A Lasting Power of Attorney (LPA) is a legal document that sets out a person’s wishes in the event that they are unable to make decision on their own behalf in the future, due to illness, disability, old age, or lack of mental capacity.
Being appointed to manage someone else’s affairs may involve a range of responsibilities and requirements, and will depend largely on the type of powers of attorney they have in place.
There are two main types of Lasting Powers of Attorney:
Health and Welfare
A health and welfare LPA deals with decisions about the donor’s well-being and care when they have lost full capacity, such as: day-to-day care, choices about healthcare, treatment, and where they live or are cared for. An LPA may cover all aspects of personal welfare or only relate to certain issues, for example where they would prefer to live if they are unable to care for themselves. Due to the unpredictable and sometimes urgent nature of health and welfare issues, you may need to make decisions quickly based on the guidance set out in the LPA.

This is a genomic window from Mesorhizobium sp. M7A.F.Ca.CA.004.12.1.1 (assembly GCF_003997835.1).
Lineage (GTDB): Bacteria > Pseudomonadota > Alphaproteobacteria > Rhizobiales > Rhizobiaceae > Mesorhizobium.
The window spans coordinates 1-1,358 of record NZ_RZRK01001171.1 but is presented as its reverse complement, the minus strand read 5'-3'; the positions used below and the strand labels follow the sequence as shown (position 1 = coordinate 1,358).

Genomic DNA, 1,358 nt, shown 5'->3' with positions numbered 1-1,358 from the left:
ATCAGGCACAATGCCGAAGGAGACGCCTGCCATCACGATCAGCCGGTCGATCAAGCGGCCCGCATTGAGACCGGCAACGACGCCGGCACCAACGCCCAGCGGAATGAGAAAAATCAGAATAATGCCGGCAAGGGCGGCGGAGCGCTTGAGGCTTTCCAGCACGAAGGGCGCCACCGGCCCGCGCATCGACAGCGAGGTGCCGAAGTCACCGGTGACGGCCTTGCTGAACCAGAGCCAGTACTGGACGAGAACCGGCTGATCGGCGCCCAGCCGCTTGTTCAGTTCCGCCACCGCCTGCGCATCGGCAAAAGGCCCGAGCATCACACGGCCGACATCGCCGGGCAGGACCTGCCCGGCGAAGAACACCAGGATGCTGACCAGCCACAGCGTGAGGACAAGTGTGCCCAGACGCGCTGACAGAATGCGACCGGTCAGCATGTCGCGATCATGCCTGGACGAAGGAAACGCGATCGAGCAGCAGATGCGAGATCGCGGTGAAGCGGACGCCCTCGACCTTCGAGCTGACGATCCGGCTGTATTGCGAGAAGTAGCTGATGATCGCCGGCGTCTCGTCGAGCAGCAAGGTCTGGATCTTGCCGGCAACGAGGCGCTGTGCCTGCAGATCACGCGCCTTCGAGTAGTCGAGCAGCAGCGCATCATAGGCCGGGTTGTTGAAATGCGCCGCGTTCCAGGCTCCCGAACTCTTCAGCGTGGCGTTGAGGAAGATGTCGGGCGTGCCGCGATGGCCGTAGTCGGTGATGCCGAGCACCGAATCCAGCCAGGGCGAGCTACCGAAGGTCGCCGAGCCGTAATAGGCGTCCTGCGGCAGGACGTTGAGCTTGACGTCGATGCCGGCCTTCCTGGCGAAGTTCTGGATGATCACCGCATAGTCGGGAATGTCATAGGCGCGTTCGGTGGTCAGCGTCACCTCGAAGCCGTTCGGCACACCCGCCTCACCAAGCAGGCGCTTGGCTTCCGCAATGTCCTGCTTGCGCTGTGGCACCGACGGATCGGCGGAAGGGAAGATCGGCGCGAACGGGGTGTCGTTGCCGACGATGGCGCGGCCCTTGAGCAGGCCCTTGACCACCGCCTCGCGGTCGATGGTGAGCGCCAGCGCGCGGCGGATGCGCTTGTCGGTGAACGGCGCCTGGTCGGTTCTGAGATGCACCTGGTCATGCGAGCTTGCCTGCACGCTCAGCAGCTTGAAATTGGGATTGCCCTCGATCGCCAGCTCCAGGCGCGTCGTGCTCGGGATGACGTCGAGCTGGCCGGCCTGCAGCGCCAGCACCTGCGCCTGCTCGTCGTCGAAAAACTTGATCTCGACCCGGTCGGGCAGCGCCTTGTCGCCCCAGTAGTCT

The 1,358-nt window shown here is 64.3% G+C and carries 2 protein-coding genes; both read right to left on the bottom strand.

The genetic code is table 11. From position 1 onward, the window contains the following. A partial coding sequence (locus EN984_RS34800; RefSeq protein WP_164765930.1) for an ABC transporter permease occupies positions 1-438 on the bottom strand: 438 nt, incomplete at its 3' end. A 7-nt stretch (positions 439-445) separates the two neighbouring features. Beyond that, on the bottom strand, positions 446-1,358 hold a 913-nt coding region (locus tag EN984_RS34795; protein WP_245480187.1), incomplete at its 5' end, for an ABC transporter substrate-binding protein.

Property and Financial Affairs
A property and financial affairs LPA gives an attorney the authority to manage a person’s assets and make decisions about financial issues such as: buying or selling property, accessing bank accounts and savings, claiming benefits, dealing with tax issues and handling debts.
As an attorney, you may be given the authority to handle every aspect of the donor’s financial and property affairs, or they may be limited.
Remember that you have been placed in a position of trust and should always put the best interests of the donor first. It’s also important to keep records of all the decisions you make on behalf of the donor, whether financial, personal, or relating to care and welfare.
Having an LPA in place is just as important as having an up-to-date will. The Office of the Public Guardian believes that all adults over the age of 18 should make an LPA to ensure that someone they trust can make decisions on their behalf should they lose the ability to do so later in life.